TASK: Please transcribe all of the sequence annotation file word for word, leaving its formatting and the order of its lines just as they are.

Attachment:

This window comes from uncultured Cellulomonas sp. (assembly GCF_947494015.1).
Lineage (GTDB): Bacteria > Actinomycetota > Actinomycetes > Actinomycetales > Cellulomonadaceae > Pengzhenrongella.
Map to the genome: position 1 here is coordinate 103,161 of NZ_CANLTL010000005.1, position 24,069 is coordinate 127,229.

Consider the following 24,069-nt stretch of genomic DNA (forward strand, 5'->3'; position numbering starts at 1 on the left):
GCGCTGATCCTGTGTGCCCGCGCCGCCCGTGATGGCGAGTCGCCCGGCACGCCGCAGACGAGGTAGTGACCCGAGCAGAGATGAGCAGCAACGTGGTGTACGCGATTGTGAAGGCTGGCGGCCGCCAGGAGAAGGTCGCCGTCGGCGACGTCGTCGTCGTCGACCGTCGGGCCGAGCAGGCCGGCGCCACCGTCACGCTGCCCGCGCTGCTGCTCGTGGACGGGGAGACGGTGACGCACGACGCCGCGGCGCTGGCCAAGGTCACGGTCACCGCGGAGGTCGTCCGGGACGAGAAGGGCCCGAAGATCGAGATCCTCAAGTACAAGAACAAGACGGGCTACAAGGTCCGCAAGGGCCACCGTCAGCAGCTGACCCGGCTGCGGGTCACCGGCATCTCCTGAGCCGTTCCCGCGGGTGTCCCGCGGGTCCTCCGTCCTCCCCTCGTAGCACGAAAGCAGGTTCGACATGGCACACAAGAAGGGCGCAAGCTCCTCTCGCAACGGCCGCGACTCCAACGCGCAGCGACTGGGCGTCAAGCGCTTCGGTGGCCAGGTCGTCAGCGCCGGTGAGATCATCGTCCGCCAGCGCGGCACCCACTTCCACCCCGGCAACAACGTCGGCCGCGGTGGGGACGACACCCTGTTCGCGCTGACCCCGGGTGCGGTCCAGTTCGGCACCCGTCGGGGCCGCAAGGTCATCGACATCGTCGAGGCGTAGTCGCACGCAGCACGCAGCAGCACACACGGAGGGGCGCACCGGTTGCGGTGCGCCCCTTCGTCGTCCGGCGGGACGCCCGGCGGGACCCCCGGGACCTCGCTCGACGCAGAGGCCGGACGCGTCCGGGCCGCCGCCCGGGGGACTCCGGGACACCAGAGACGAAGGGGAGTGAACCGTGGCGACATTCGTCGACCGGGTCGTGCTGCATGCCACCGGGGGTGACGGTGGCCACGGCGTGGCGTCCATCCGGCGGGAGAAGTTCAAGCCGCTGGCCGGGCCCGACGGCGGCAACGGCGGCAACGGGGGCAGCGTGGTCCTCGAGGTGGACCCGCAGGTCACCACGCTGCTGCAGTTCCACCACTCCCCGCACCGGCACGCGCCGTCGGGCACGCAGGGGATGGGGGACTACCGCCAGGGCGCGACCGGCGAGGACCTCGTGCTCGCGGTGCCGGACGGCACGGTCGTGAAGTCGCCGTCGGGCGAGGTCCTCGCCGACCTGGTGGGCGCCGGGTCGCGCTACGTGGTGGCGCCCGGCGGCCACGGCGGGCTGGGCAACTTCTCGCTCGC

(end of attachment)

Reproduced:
This window comes from uncultured Cellulomonas sp. (assembly GCF_947494015.1).
Lineage (GTDB): Bacteria > Actinomycetota > Actinomycetes > Actinomycetales > Cellulomonadaceae > Pengzhenrongella.
Map to the genome: position 1 here is coordinate 103,161 of NZ_CANLTL010000005.1, position 24,069 is coordinate 127,229.

Consider the following 24,069-nt stretch of genomic DNA (forward strand, 5'->3'; position numbering starts at 1 on the left):
GCGCTGATCCTGTGTGCCCGCGCCGCCCGTGATGGCGAGTCGCCCGGCACGCCGCAGACGAGGTAGTGACCCGAGCAGAGATGAGCAGCAACGTGGTGTACGCGATTGTGAAGGCTGGCGGCCGCCAGGAGAAGGTCGCCGTCGGCGACGTCGTCGTCGTCGACCGTCGGGCCGAGCAGGCCGGCGCCACCGTCACGCTGCCCGCGCTGCTGCTCGTGGACGGGGAGACGGTGACGCACGACGCCGCGGCGCTGGCCAAGGTCACGGTCACCGCGGAGGTCGTCCGGGACGAGAAGGGCCCGAAGATCGAGATCCTCAAGTACAAGAACAAGACGGGCTACAAGGTCCGCAAGGGCCACCGTCAGCAGCTGACCCGGCTGCGGGTCACCGGCATCTCCTGAGCCGTTCCCGCGGGTGTCCCGCGGGTCCTCCGTCCTCCCCTCGTAGCACGAAAGCAGGTTCGACATGGCACACAAGAAGGGCGCAAGCTCCTCTCGCAACGGCCGCGACTCCAACGCGCAGCGACTGGGCGTCAAGCGCTTCGGTGGCCAGGTCGTCAGCGCCGGTGAGATCATCGTCCGCCAGCGCGGCACCCACTTCCACCCCGGCAACAACGTCGGCCGCGGTGGGGACGACACCCTGTTCGCGCTGACCCCGGGTGCGGTCCAGTTCGGCACCCGTCGGGGCCGCAAGGTCATCGACATCGTCGAGGCGTAGTCGCACGCAGCACGCAGCAGCACACACGGAGGGGCGCACCGGTTGCGGTGCGCCCCTTCGTCGTCCGGCGGGACGCCCGGCGGGACCCCCGGGACCTCGCTCGACGCAGAGGCCGGACGCGTCCGGGCCGCCGCCCGGGGGACTCCGGGACACCAGAGACGAAGGGGAGTGAACCGTGGCGACATTCGTCGACCGGGTCGTGCTGCATGCCACCGGGGGTGACGGTGGCCACGGCGTGGCGTCCATCCGGCGGGAGAAGTTCAAGCCGCTGGCCGGGCCCGACGGCGGCAACGGCGGCAACGGGGGCAGCGTGGTCCTCGAGGTGGACCCGCAGGTCACCACGCTGCTGCAGTTCCACCACTCCCCGCACCGGCACGCGCCGTCGGGCACGCAGGGGATGGGGGACTACCGCCAGGGCGCGACCGGCGAGGACCTCGTGCTCGCGGTGCCGGACGGCACGGTCGTGAAGTCGCCGTCGGGCGAGGTCCTCGCCGACCTGGTGGGCGCCGGGTCGCGCTACGTGGTGGCGCCCGGCGGCCACGGCGGGCTGGGCAACTTCTCGCTCGC